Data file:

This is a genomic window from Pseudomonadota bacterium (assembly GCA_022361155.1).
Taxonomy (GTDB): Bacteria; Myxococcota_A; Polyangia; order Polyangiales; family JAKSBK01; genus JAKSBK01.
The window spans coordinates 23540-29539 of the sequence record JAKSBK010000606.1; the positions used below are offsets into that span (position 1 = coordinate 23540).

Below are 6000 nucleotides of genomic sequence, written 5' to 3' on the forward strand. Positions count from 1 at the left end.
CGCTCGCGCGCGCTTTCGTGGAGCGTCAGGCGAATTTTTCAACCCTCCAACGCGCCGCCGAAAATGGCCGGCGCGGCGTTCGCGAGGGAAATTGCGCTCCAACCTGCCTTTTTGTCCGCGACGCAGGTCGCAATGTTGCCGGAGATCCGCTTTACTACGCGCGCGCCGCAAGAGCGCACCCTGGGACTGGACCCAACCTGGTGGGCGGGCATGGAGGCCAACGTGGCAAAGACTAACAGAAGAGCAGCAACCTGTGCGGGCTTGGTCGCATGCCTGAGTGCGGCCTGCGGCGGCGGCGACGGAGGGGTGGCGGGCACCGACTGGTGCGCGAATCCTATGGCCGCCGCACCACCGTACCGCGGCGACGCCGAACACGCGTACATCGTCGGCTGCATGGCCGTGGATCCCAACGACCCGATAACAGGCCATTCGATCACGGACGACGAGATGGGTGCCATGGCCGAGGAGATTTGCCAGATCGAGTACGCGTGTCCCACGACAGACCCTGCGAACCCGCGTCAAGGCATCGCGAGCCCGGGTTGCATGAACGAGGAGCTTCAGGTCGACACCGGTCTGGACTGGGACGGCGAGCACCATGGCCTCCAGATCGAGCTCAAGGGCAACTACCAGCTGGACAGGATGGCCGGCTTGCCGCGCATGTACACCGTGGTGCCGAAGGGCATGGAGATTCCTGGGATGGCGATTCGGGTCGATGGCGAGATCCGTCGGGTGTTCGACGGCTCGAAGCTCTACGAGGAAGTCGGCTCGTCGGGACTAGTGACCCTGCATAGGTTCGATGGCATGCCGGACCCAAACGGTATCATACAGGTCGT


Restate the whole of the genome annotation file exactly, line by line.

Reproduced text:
This is a genomic window from Pseudomonadota bacterium (assembly GCA_022361155.1).
Taxonomy (GTDB): Bacteria; Myxococcota_A; Polyangia; order Polyangiales; family JAKSBK01; genus JAKSBK01.
The window spans coordinates 23540-29539 of the sequence record JAKSBK010000606.1; the positions used below are offsets into that span (position 1 = coordinate 23540).

Below are 6000 nucleotides of genomic sequence, written 5' to 3' on the forward strand. Positions count from 1 at the left end.
CGCTCGCGCGCGCTTTCGTGGAGCGTCAGGCGAATTTTTCAACCCTCCAACGCGCCGCCGAAAATGGCCGGCGCGGCGTTCGCGAGGGAAATTGCGCTCCAACCTGCCTTTTTGTCCGCGACGCAGGTCGCAATGTTGCCGGAGATCCGCTTTACTACGCGCGCGCCGCAAGAGCGCACCCTGGGACTGGACCCAACCTGGTGGGCGGGCATGGAGGCCAACGTGGCAAAGACTAACAGAAGAGCAGCAACCTGTGCGGGCTTGGTCGCATGCCTGAGTGCGGCCTGCGGCGGCGGCGACGGAGGGGTGGCGGGCACCGACTGGTGCGCGAATCCTATGGCCGCCGCACCACCGTACCGCGGCGACGCCGAACACGCGTACATCGTCGGCTGCATGGCCGTGGATCCCAACGACCCGATAACAGGCCATTCGATCACGGACGACGAGATGGGTGCCATGGCCGAGGAGATTTGCCAGATCGAGTACGCGTGTCCCACGACAGACCCTGCGAACCCGCGTCAAGGCATCGCGAGCCCGGGTTGCATGAACGAGGAGCTTCAGGTCGACACCGGTCTGGACTGGGACGGCGAGCACCATGGCCTCCAGATCGAGCTCAAGGGCAACTACCAGCTGGACAGGATGGCCGGCTTGCCGCGCATGTACACCGTGGTGCCGAAGGGCATGGAGATTCCTGGGATGGCGATTCGGGTCGATGGCGAGATCCGTCGGGTGTTCGACGGCTCGAAGCTCTACGAGGAAGTCGGCTCGTCGGGACTAGTGACCCTGCATAGGTTCGATGGCATGCCGGACCCAAACGGTATCATACAGGTCGT